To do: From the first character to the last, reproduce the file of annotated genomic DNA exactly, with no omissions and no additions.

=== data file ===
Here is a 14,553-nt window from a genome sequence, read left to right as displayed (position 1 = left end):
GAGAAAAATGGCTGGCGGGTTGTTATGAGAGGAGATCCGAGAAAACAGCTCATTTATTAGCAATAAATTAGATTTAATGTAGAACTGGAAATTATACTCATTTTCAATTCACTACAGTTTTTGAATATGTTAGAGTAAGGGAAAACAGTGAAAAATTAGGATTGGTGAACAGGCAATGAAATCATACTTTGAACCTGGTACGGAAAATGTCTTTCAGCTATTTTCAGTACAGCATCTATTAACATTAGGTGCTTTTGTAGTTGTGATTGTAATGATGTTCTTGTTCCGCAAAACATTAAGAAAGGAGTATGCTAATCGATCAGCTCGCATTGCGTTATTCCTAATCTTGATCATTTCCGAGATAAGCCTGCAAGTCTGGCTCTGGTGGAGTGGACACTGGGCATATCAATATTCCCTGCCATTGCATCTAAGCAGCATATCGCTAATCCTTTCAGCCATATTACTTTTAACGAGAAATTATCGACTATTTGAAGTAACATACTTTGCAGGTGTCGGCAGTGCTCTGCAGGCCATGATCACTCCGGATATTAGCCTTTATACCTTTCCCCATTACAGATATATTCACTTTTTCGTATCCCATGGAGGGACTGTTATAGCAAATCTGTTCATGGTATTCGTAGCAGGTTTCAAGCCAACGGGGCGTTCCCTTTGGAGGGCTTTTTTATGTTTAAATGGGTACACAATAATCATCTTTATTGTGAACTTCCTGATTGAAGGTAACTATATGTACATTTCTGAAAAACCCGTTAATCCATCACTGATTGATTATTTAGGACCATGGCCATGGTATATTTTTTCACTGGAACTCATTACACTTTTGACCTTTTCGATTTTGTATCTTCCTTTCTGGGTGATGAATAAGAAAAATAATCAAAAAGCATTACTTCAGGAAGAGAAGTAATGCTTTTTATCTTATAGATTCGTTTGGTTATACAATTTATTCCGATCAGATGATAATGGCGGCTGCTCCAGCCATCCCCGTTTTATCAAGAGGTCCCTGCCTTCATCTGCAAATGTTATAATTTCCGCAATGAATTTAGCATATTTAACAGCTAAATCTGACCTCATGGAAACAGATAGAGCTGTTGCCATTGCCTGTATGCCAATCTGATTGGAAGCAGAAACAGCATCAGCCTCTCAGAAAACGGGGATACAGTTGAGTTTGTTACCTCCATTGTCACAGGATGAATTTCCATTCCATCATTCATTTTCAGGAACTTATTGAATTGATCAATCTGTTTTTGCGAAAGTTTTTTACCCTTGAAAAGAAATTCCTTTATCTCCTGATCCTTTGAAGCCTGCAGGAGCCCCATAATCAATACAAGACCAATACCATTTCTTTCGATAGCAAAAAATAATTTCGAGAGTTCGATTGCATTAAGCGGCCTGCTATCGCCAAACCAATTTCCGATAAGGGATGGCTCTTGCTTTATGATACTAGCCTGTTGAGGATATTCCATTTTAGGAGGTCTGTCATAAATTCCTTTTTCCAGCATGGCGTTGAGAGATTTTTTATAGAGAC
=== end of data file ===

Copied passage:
Here is a 14,553-nt window from a genome sequence, read left to right as displayed (position 1 = left end):
GAGAAAAATGGCTGGCGGGTTGTTATGAGAGGAGATCCGAGAAAACAGCTCATTTATTAGCAATAAATTAGATTTAATGTAGAACTGGAAATTATACTCATTTTCAATTCACTACAGTTTTTGAATATGTTAGAGTAAGGGAAAACAGTGAAAAATTAGGATTGGTGAACAGGCAATGAAATCATACTTTGAACCTGGTACGGAAAATGTCTTTCAGCTATTTTCAGTACAGCATCTATTAACATTAGGTGCTTTTGTAGTTGTGATTGTAATGATGTTCTTGTTCCGCAAAACATTAAGAAAGGAGTATGCTAATCGATCAGCTCGCATTGCGTTATTCCTAATCTTGATCATTTCCGAGATAAGCCTGCAAGTCTGGCTCTGGTGGAGTGGACACTGGGCATATCAATATTCCCTGCCATTGCATCTAAGCAGCATATCGCTAATCCTTTCAGCCATATTACTTTTAACGAGAAATTATCGACTATTTGAAGTAACATACTTTGCAGGTGTCGGCAGTGCTCTGCAGGCCATGATCACTCCGGATATTAGCCTTTATACCTTTCCCCATTACAGATATATTCACTTTTTCGTATCCCATGGAGGGACTGTTATAGCAAATCTGTTCATGGTATTCGTAGCAGGTTTCAAGCCAACGGGGCGTTCCCTTTGGAGGGCTTTTTTATGTTTAAATGGGTACACAATAATCATCTTTATTGTGAACTTCCTGATTGAAGGTAACTATATGTACATTTCTGAAAAACCCGTTAATCCATCACTGATTGATTATTTAGGACCATGGCCATGGTATATTTTTTCACTGGAACTCATTACACTTTTGACCTTTTCGATTTTGTATCTTCCTTTCTGGGTGATGAATAAGAAAAATAATCAAAAAGCATTACTTCAGGAAGAGAAGTAATGCTTTTTATCTTATAGATTCGTTTGGTTATACAATTTATTCCGATCAGATGATAATGGCGGCTGCTCCAGCCATCCCCGTTTTATCAAGAGGTCCCTGCCTTCATCTGCAAATGTTATAATTTCCGCAATGAATTTAGCATATTTAACAGCTAAATCTGACCTCATGGAAACAGATAGAGCTGTTGCCATTGCCTGTATGCCAATCTGATTGGAAGCAGAAACAGCATCAGCCTCTCAGAAAACGGGGATACAGTTGAGTTTGTTACCTCCATTGTCACAGGATGAATTTCCATTCCATCATTCATTTTCAGGAACTTATTGAATTGATCAATCTGTTTTTGCGAAAGTTTTTTACCCTTGAAAAGAAATTCCTTTATCTCCTGATCCTTTGAAGCCTGCAGGAGCCCCATAATCAATACAAGACCAATACCATTTCTTTCGATAGCAAAAAATAATTTCGAGAGTTCGATTGCATTAAGCGGCCTGCTATCGCCAAACCAATTTCCGATAAGGGATGGCTCTTGCTTTATGATACTAGCCTGTTGAGGATATTCCATTTTAGGAGGTCTGTCATAAATTCCTTTTTCCAGCATGGCGTTGAGAGATTTTTTATAGAGAC